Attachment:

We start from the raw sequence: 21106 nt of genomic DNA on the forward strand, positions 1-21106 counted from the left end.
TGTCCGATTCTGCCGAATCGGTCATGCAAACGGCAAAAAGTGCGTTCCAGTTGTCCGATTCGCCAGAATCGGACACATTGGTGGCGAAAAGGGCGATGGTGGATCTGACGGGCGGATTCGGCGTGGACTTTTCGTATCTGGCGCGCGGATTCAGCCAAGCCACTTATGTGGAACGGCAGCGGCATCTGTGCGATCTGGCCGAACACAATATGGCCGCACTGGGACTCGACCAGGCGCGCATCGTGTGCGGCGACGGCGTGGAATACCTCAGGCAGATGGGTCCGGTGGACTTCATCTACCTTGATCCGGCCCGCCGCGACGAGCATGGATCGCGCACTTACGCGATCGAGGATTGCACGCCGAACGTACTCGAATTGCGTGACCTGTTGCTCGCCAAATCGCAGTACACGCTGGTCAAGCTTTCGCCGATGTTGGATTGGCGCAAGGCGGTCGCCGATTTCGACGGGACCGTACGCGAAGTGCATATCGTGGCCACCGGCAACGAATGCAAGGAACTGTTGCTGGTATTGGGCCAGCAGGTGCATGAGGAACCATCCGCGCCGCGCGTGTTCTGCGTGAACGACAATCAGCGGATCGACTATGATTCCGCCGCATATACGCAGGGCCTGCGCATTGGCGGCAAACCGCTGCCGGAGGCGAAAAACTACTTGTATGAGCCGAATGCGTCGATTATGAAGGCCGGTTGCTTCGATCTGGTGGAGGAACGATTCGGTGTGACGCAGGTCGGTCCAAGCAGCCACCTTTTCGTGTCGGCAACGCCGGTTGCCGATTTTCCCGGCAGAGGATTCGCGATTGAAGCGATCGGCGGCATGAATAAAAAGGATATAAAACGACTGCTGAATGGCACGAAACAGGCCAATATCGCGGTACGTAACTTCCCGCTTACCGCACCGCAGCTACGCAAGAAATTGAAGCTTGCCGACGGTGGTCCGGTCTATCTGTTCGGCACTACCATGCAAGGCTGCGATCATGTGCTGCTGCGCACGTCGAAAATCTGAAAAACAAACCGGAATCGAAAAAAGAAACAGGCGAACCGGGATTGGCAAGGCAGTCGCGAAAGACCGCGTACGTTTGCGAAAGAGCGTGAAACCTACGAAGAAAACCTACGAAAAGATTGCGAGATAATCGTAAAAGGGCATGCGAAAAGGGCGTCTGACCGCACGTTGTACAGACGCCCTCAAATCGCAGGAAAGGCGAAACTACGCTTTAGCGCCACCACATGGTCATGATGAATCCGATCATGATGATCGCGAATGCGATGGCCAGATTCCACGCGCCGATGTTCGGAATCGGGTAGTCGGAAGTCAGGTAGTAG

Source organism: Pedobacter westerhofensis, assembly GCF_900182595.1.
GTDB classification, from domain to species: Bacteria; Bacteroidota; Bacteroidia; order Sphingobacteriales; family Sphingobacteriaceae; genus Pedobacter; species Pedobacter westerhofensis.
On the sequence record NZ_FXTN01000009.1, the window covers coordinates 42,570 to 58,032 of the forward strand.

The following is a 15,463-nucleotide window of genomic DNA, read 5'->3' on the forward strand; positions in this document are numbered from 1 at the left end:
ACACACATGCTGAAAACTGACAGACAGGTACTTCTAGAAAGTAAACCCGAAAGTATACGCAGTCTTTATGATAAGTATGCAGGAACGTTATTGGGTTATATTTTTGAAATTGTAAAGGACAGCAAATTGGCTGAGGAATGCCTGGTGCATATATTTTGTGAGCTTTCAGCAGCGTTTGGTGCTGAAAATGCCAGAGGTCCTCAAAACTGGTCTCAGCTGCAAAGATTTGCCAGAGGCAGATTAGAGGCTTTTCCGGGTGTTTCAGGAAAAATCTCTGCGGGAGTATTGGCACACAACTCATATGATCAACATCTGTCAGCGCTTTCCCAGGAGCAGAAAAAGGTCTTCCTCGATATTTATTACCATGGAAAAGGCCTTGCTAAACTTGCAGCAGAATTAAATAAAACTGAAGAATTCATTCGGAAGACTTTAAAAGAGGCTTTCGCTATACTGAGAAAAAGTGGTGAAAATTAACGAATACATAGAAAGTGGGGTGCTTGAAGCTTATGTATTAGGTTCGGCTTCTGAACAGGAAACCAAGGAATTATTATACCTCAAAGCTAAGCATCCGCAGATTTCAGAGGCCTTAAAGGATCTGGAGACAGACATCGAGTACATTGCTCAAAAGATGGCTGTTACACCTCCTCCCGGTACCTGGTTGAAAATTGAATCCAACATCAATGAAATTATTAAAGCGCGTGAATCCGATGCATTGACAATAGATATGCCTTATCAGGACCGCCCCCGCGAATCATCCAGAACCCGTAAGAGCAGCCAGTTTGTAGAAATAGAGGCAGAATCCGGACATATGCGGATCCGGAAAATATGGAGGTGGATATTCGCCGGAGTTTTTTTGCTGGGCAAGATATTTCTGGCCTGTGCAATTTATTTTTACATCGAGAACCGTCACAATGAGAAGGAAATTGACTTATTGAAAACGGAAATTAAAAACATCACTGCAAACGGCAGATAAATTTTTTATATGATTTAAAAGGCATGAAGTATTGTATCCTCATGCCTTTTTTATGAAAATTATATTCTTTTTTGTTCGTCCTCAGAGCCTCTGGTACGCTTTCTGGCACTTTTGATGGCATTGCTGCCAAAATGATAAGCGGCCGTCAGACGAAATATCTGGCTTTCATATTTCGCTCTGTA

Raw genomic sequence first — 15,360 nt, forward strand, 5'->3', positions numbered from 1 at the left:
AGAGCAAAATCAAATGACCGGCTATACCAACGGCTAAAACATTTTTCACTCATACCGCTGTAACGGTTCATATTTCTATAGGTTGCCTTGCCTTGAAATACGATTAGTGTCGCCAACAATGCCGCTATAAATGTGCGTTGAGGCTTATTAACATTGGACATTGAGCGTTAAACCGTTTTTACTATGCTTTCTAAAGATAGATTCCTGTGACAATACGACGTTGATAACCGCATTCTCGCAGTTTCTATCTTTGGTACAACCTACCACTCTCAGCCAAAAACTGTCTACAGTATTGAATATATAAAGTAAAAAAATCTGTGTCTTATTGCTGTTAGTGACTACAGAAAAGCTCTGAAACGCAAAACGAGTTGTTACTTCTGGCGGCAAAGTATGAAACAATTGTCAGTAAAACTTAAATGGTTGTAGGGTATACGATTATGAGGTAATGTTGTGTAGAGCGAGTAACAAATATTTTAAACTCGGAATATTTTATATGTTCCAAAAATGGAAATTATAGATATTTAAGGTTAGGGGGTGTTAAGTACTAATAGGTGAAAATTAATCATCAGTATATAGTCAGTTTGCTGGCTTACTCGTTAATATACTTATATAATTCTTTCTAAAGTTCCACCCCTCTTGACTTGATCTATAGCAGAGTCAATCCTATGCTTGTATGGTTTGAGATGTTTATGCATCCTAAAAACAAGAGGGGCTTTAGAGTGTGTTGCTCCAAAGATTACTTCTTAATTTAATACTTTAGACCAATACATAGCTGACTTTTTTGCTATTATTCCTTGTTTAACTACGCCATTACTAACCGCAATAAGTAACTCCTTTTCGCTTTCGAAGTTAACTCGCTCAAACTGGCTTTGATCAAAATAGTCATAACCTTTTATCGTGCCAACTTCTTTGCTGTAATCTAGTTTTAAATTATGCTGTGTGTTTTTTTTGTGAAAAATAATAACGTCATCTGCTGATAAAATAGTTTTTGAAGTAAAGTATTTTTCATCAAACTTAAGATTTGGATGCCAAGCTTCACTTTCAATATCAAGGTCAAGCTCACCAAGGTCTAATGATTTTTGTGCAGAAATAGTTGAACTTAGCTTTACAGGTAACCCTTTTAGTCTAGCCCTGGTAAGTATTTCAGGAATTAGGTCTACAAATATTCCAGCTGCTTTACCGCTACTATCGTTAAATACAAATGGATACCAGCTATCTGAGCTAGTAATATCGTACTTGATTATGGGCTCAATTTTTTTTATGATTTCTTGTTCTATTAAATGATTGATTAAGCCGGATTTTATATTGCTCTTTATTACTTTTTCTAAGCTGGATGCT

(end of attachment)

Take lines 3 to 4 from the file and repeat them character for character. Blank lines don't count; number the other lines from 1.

Source organism: Pedobacter westerhofensis, assembly GCF_900182595.1.
GTDB classification, from domain to species: Bacteria; Bacteroidota; Bacteroidia; order Sphingobacteriales; family Sphingobacteriaceae; genus Pedobacter; species Pedobacter westerhofensis.